Blockchain: Beyond bitcoin, The Week UK
Blockchain: Beyond bitcoin
Bitcoin stormed into the spotlight at the beginning of two thousand fourteen as the price of the “cryptocurrency” skyrocketed.
At one time it might have seemed we were witnessing the beginning of the end of conventional money, with all manner of dramatic implications for our financial institutions.
But things have calmed down since then and bitcoin has withdrawn from the public consciousness, not least in the wake of the collapse of what was by far its largest exchange, MtGox.
In the background, tho’, a broader switch could be taking place. Businesses have been looking at the technology behind bitcoin and thinking about the vast efficiencies it could bring to their processes.
Last month, banking giant Barclays did something totally unprecedented – and that you most likely didn’t hear about.
The bank partnered with Israeli startup Wave to carry out what it claims was the world’s very first trade transaction using blockchain, the “distributed database” technology underpinning bitcoin.
The transaction, which ensured $100,000 worth of dairy products being exported from Ireland to the Seychelles, took less than four hours. In the days of instant banking that might seem like a long time, but it’s actually phenomenally brief – normally such a deal takes seven to ten working days to finish.
Blockchain is a permanent, immutable, decentralised ledger of transactions. A database is maintained and continually circulated by all of the parties involved, maintaining an ever-growing record of activity. For example, every bitcoin transaction ever conducted has been recorded on the blockchain.
As the database is stored over a network of computers it is utterly difficult to alter or erase. It can also be public, permitting anyone including governments or law enforcement agencies to view it.
One interesting application of the technology is Everledger, a permanent decentralised ledger recording the transaction history and certification of over 980,000 diamonds. Normally a diamond’s history would be total of various lumps of paper, which could be lost, stolen or forged.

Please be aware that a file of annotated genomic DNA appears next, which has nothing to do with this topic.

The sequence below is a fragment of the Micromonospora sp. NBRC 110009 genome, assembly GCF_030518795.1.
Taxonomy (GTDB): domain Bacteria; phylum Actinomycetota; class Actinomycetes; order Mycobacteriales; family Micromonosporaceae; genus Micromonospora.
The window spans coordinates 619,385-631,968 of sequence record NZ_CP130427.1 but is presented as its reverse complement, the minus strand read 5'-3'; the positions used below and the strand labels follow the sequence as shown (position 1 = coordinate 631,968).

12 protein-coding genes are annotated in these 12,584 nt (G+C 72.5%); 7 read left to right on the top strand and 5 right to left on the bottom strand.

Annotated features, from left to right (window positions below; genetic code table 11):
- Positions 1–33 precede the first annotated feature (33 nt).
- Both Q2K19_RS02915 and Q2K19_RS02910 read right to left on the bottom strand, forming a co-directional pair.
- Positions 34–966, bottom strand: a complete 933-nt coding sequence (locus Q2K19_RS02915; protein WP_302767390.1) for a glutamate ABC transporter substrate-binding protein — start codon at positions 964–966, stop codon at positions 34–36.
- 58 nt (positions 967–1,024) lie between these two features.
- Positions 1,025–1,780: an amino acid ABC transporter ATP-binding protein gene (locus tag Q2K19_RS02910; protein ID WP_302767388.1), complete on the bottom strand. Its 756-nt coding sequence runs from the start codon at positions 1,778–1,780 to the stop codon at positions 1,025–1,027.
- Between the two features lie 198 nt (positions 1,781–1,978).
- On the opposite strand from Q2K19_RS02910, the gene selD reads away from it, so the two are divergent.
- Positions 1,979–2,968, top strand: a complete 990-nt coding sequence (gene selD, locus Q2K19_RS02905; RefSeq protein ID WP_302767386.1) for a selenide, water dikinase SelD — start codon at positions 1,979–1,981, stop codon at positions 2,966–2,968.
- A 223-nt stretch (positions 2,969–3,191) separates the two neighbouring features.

With Everledger, a diamond’s entire supply chain and history is recorded in an accessible, linear and secure way.
Leanne Kemp, founder and chief executive officer of the company, says: “Blockchain has infinite possibilities but we’re still in the early stages of unlocking its potential. I envision the blockchain space evolving over the next ten years similar to how we think about the web today; it will be the natural fabric of our everyday routine but not something we conspicuously think of day to day.
“We’ve embarked to see a natural movement in business to digitise records and implement clever contracts to expedite the movement of assets and process payments in a very secured environment. Our business at Everledger concentrates on protecting the provenance of an asset as it moves through the supply chain process by creating a permanent record of the item built on the highly-secure IBM blockchain business network.”
The idea of a “smart contract” is another tantalising possibility with blockchain.
Imagine a trade contract that could alter itself based on switching conditions. If a buyer agreed to purchase a certain amount of a given commodity as long as it didn’t fall below a certain price, a brainy contract could manage this – switching the registered ownership of the asset if the price was right, and switching it back if necessary.
These kinds of paper-saving, cost-saving, ultra-efficient transactions are a mouth-watering prospect to gigantic banking institutions.
An example of the use of blockchain in retail banking is the latest collaboration inbetween IBM and a French bank, which used a “permissioned blockchain” – which only recognises transactions from a verified list of parties – to bring together all its different customer identity management processes into one efficient record, including everything from mortgage applications to bank account opening.
In brief, rather than having records spread across the business that would require a unique verification processes, blockchain brings all of this together. According to IBM, using blockchain in this way improves consistency, traceability and privacy of the information – necessary in such a very regulated environment as banking.
But the benefits are about more than just efficiency: it hints at an evolved business model that enables the bank to sell a broader cross section of relevant products. Indeed, IBM forsees blockchain making its way not only into financial services, but also risk management, digital rights management, the internet of things, and even healthcare.
Kemp adds: “Blockchain as an environment permits industry to better engineer solutions for a diversity of scripts where trusted data and secure transactions are required. This will become increasingly significant as the technology is used to facilitate communication inbetween numerous stakeholders, from governments and citizens, to banks and customers.”